OMB Director Peter R. Orszag Urges that Fiscal Reform Start Now

OMB Letterhead

February 23, 2009
Contact: OMB Communications, 202-395-7254
Remarks as Prepared for Delivery

OMB Director Peter R. Orszag Urges that Fiscal Reform Start Now
White House Summit First Step to Long-Term Fiscal Health

"Our nation is being forced to grapple with a pair of trillion-dollar deficits:  one is the trillion-dollar deficit between what the economy could be producing each year and what it is producing; the other is the trillion-dollar budget deficit that this Administration inherited.

The first deficit – the trillion dollar income gap this year -- is an urgent crisis. The longer it persists, the more jobs that are lost, the more businesses that are closed, and the more income loss that families suffer.  The Recovery Act that was enacted earlier this month helps to address that crisis – jumpstarting the economy and creating or saving 3.5 million jobs.

The second deficit -- the budget deficit -- may be somewhat less urgent, but it’s no less important.  Over the medium to long term, the nation is on an unsustainable fiscal course.  To be responsible, we must begin the difficult process of fiscal reform now.

That’s why the President convened this summit today:  because we can no longer let the urgent get in the way of the important.  No longer can we put off the tough choices we must make to address our budget deficits.

In charting a new fiscal course, we need to be clear in diagnosing the problem. The single most important thing we can do to improve the long-term fiscal health of our nation is slow the growth rate in health care costs.  Health care is the key to our fiscal future.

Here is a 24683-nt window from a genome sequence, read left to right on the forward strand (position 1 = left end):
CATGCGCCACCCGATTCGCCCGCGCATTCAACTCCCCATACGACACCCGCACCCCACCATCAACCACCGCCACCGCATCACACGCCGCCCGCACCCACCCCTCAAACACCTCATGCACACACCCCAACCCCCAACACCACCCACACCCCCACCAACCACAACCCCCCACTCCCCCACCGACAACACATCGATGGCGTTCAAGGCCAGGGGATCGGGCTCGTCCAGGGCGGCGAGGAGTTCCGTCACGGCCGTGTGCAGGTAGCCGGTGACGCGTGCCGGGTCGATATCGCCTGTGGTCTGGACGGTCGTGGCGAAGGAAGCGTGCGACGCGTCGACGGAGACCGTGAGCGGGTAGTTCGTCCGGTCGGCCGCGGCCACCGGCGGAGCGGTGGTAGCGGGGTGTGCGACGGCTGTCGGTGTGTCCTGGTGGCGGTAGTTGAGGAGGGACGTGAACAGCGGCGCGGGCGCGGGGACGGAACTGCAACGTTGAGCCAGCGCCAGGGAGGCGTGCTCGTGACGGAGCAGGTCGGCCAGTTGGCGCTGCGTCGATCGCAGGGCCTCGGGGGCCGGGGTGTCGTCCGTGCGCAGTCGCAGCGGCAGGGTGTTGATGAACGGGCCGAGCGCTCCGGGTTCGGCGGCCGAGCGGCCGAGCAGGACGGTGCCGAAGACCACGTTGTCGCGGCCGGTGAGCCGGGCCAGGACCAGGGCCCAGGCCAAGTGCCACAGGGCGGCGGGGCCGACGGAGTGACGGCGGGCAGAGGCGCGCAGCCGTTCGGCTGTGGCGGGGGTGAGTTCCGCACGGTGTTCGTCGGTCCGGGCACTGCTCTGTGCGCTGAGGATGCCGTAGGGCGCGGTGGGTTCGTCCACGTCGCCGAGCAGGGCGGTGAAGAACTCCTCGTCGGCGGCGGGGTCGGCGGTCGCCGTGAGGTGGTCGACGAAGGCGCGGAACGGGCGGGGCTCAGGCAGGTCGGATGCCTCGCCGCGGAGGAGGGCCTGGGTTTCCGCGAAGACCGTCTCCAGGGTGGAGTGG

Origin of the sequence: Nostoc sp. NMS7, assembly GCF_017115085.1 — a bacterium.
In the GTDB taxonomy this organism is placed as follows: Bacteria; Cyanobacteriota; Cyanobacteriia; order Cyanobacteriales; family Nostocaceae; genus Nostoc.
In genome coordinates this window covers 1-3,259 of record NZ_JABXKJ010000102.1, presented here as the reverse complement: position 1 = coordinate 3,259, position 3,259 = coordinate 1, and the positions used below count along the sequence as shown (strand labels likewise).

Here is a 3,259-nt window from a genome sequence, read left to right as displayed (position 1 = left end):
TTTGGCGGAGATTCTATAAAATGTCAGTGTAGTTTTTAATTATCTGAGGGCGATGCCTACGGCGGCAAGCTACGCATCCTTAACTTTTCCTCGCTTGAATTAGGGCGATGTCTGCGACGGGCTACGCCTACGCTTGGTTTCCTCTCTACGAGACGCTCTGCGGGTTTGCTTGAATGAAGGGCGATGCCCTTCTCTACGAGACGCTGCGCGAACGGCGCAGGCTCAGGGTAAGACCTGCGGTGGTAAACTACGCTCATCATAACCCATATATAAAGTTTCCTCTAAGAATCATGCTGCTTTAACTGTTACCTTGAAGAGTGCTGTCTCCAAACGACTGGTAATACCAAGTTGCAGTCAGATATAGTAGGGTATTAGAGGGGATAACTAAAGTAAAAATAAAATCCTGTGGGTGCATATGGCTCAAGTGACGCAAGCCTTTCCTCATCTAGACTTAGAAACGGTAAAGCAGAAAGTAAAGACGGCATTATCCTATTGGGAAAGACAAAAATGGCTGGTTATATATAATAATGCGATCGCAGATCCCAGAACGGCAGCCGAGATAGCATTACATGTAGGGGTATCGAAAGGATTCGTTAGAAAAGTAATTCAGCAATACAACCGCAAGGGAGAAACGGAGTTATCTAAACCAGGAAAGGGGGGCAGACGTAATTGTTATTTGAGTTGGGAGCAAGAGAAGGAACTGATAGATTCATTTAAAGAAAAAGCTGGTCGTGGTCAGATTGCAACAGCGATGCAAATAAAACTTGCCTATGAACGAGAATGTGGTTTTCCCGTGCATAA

So to my fellow budget hawks in this room and in the rest of the country, let me be very clear: health care reform is entitlement reform.

The path of fiscal responsibility must run directly through health care.  

We also must recognize that reforms to Medicare and Medicaid will only succeed in the context of slowing the spiraling growth of overall health care costs.

Improving the efficiency of the health system -- so that we get better results for less money -- is therefore not just or even primarily a budget issue.  

Health reform would also provide direct help to struggling families, since health care costs are reducing workers’ take-home pay to a degree that is both under-appreciated and unnecessarily large.

And for many states, health care is increasingly crowding out other priorities -- such as support for higher education, which in turn had lead to higher tuition and painful cutbacks at state universities.

All of this is why the President has said time and again that he is committed to reforming our health care system this year.

With his leadership and the hard work of everyone in this room, we can reform health care, start to bend the curve of long-term costs, and get our economy on a path of long-term growth."